A solo 401(k) may be the best retirement account for those with a one-person small business, meaning it’s great for those with a side hustle or even a main gig. It can also work for those firms run by a married couple, making it a great way to save money for retirement.

A solo 401(k) can offer many of the same advantages of a big employer-sponsored 401(k) at an established company, such as tax-deferred or tax-free growth as well as high annual contribution limits. But the best brokers for a solo 401(k) also give you access to a wide range of investments – unlike the typical 401(k) plan – and offer low introductory and ongoing costs.

The best brokers for a solo 401(k):

  • Fidelity Investments
  • Charles Schwab
  • Merrill Edge
  • E-trade
  • Vanguard
  • Bankrate evaluates brokers based on a number of factors including:

    • Cost (commissions, setup fees, account fees, etc.)
    • Investment offerings
    • Research and education
    • Customer support

Overview: Top online brokers for a solo 401(k) in 2024

Fidelity Investments

Fidelity Investments is a great place to open a solo 401(k) because of the low costs, strong customer support and wide range of available securities – some of the most key things. You can set up a solo 401(k) quickly here, and you won’t pay a setup fee to do so. Fidelity also doesn’t charge ongoing fees for its solo 401(k) plan, and you’ll have access to stocks, ETFs, bonds, mutual funds and other securities, all with the broker’s attractive pricing: no-commission trades on stocks and ETFs, as well as thousands of no-transaction fee mutual funds. Fidelity offers a traditional solo 401(k), meaning you can contribute on a pre-tax basis. Fidelity’s reputation for customer support is another high point, so you can access responsive representatives quickly.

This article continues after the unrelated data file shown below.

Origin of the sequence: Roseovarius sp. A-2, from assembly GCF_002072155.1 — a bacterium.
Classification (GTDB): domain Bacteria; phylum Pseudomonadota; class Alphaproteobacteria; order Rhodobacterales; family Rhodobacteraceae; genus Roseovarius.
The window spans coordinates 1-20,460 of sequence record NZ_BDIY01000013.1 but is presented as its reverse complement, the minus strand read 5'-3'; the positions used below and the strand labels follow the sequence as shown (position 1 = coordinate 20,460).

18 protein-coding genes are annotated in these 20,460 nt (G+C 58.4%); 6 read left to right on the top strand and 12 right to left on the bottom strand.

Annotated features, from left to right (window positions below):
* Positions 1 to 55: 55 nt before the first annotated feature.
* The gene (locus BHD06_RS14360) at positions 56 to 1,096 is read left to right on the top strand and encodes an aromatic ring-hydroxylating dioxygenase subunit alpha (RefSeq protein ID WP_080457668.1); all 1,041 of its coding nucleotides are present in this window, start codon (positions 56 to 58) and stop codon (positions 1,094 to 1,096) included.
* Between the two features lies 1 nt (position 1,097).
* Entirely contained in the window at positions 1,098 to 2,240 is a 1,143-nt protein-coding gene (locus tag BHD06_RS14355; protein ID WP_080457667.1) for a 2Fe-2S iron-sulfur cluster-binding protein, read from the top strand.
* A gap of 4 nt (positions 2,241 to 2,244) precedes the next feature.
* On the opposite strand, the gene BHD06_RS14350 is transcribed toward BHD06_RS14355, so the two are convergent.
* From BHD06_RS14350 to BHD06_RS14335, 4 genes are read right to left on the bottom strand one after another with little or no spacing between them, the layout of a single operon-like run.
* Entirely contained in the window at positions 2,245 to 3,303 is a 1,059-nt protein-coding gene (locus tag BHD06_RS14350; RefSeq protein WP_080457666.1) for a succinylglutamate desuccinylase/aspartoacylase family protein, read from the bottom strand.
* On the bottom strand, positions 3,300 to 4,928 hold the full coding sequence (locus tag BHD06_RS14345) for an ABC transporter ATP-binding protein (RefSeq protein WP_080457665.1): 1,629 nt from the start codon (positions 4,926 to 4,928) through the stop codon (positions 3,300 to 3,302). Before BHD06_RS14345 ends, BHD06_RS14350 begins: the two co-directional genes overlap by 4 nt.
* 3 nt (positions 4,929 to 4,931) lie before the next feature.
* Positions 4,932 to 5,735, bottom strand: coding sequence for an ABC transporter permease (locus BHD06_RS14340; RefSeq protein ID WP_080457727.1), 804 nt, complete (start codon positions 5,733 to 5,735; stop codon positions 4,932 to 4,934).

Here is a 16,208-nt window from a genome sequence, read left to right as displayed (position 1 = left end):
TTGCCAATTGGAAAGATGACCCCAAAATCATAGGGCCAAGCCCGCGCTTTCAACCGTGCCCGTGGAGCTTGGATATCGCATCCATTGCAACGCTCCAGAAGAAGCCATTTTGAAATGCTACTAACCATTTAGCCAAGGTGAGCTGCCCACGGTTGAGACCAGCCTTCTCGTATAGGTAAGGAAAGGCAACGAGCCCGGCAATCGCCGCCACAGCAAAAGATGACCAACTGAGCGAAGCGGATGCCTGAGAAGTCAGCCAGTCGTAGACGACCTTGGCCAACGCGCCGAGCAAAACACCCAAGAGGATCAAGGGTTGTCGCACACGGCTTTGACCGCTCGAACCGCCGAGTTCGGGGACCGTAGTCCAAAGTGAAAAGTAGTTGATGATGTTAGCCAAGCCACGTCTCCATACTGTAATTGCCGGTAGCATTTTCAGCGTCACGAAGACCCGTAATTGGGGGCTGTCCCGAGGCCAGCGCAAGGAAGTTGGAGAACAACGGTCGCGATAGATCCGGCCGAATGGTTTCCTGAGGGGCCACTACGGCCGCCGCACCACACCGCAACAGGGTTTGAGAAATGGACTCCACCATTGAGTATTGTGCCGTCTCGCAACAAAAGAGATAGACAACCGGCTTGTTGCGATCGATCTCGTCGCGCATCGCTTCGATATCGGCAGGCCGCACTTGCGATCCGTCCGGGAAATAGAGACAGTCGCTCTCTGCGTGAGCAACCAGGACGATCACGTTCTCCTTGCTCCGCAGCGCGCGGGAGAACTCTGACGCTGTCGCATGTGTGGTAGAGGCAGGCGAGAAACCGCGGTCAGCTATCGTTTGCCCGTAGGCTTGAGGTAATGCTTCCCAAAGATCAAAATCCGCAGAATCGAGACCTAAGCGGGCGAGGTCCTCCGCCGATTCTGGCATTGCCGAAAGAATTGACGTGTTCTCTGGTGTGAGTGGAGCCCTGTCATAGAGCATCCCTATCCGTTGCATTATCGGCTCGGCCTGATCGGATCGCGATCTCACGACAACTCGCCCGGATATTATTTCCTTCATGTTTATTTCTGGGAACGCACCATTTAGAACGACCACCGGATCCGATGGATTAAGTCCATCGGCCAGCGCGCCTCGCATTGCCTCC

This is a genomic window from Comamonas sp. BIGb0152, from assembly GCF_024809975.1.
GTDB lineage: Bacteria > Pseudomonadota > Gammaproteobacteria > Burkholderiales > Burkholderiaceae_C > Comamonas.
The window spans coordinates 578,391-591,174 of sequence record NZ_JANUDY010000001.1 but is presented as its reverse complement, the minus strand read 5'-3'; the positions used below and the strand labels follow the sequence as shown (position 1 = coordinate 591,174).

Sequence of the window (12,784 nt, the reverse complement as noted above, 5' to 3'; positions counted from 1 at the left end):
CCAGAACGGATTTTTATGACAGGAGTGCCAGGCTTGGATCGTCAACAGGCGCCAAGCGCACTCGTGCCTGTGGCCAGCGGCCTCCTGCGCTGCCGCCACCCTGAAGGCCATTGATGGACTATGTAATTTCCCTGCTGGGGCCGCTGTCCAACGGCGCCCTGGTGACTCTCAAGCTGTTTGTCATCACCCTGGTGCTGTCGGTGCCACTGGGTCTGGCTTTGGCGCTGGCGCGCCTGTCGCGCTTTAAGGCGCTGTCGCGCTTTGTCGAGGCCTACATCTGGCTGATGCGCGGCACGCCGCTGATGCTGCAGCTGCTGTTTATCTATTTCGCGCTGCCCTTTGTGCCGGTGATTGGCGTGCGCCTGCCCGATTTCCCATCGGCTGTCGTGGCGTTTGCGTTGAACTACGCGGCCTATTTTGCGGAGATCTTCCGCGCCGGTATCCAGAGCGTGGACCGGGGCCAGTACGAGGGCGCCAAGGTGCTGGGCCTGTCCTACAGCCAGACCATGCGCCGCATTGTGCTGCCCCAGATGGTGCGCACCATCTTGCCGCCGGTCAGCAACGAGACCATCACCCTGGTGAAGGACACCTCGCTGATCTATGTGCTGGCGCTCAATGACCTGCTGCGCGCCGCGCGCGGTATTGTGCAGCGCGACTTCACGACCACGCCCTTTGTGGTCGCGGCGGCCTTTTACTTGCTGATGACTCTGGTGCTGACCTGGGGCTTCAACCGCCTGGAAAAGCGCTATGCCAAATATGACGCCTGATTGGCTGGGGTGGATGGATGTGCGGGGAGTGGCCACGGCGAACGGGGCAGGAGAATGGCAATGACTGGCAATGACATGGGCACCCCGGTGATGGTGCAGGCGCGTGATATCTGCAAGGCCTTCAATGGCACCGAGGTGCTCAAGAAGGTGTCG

Costs: $0 account setup fee and $0 ongoing fee

Charles Schwab

Charles Schwab routinely performs well in Bankrate’s reviews, so it’s little surprise that it also offers the solo 401(k) and plenty of other retirement accounts, such as the SEP IRA. Schwab charges no account setup fee for its solo 401(k) as well as no ongoing fee, and you can open either the traditional pre-tax 401(k) or the after-tax Roth 401(k). A solo 401(k) at Schwab lets you invest in its range of securities, including stocks, ETFs, mutual funds, bonds and more, so you’ll avoid the constraints of typical plans. You’ll also enjoy the broker’s favorable pricing – $0 for stock, ETFs and many mutual funds. Schwab’s service is among the strongest, so if you have questions, you can be on with a knowledgeable human representative in minutes.

Costs: $0 account setup fee and $0 ongoing fee

Merrill Edge

Merrill Edge offers a solo 401(k) with some premium features as other plans, though with higher overall costs. Merrill offers pre-tax and Roth solo 401(k) accounts, providing greater flexibility for participants, and it also allows clients to take a loan from their plan. Merrill allows clients to invest in individual funds and model portfolios built by Morningstar Investment Management. But the fees can be noticeably higher here, with a fee for the business as well as for the individual. The business pays a one-time $100 setup fee and then $20 or $25 a month, depending on assets. Individuals pay a $3 monthly recordkeeping fee and then a fee of 0.52 percent of assets annually, covering customer support and custodial services, among others.

Costs: $100 setup fee, $20-$25 per month (for business); $3 per month and 0.52 percent of assets (for individuals)